J: I probably spent three to four hours in the book fair each day. And it was time well spent, despite always thinking, “Oh, I’m missing this panel or that reading.” But there’s so much awesome at AWP, the feeling is inevitable. I couldn’t pick a favorite, though I did enjoy the Iron Horse booth which had a cool little horse race you could compete in for prizes. My favorites were the ones where I knew the people behind the table, and the journals that published my work. It was great being able to say, ‘thank you.’

TSP: Did you make any direct connections in support of your writing and/or publication?

G: I did make several good connections. I had a great chat with Paul Lisicky. He is very accessible and down to earth. He told me to reach out to him for possible submissions to his short fiction review.  As to publications on my list, [I’ve added] Solstice, Narrative, Slice, The Offing, and Under the Gum Tree. Others, too. I also have a better idea of which stories to submit, which to continue revising, and which to skip for now. They are all my babies: which to chose, which to neglect?

J: Yes, I did receive some offers to submit my work to places, and that of course, was appreciated–if you can differentiate yourself from the slush pile in any way, that’s handy. Still, I try to keep in mind that when it comes down to it, a successful writing career has less to do with networking and more to do with the work I create. You can shake every hand at AWP, get invitations from every editor, but if the writing isn’t good enough, it doesn’t matter. That’s why when I do meet people professionally, I’m more interested in connecting with them as individuals. It’s difficult to do, and I know not everyone has the time, energy or the inclination, but that connection is much more worthwhile to me.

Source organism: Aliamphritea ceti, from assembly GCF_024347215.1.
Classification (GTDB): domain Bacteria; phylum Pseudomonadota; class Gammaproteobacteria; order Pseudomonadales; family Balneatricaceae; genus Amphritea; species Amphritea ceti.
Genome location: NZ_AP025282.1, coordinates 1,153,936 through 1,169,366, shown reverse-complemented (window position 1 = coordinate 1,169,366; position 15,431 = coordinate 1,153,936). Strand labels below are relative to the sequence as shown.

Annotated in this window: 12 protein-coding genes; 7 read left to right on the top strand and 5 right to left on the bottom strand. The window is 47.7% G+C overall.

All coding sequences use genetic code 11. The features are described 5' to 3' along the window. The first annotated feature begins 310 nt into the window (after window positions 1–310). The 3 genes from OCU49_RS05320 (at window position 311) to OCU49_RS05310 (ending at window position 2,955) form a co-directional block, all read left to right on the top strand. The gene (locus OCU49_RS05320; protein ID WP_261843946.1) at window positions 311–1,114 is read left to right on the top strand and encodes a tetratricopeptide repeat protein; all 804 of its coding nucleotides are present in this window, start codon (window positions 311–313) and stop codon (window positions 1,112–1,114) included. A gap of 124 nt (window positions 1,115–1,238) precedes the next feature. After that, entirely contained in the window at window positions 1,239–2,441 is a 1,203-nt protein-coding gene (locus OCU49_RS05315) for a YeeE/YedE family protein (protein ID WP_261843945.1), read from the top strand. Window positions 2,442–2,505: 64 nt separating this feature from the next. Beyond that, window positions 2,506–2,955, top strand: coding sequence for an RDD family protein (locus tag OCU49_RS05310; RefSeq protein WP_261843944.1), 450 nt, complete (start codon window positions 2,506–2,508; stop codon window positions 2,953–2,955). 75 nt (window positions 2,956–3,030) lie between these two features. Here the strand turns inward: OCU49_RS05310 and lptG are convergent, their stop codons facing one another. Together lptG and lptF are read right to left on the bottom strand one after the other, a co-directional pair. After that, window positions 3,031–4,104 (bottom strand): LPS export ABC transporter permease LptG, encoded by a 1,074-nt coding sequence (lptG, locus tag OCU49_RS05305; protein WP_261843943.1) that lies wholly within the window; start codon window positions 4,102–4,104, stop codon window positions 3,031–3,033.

TSP: If geography and resources came together right, would you consider attending a future AWP?

G: I would certainly consider attending in the future, but would try to arrange to be there for the entire conference.

J: Absolutely. Professionally, the opportunities the AWP conference provides are unlimited. You might find a publication or press that would be a great fit for your writing, or meet someone you want to collaborate on a project with. Writing can be a lonely business, so it’s wonderful to have a reason to gather now and again with the writing community, if only for support and encouragement.

TSP: What do you know now about the conference that you wish you’d have known going in? 

G: That there is too much to do and learn, and too many folks to meet, in two days!

J: Although countless blogs warned me, I wish I had known how mentally exhausted I would be by the last day of the conference. The first day, I shook hands, smiled, made witty conversation. By the last day, I wandered around the book fair, numb, and struggling to engage. I was zoned out at the booth of a well-known publication (I won’t say which one) when a man said my name in greeting. It was the editor for said well-known publication. We shook hands and he introduced himself. With poor eye contact, I mumbled, “I know who you are,” and kind of wandered away. My prepared canned response should have been: “I’m a subscriber. I appreciate your publication and the work you do. Thanks.” Exit. 

Thank you so much for your thoughtful responses, Jen and Gary. And, hey—no regrets! There’s always next year.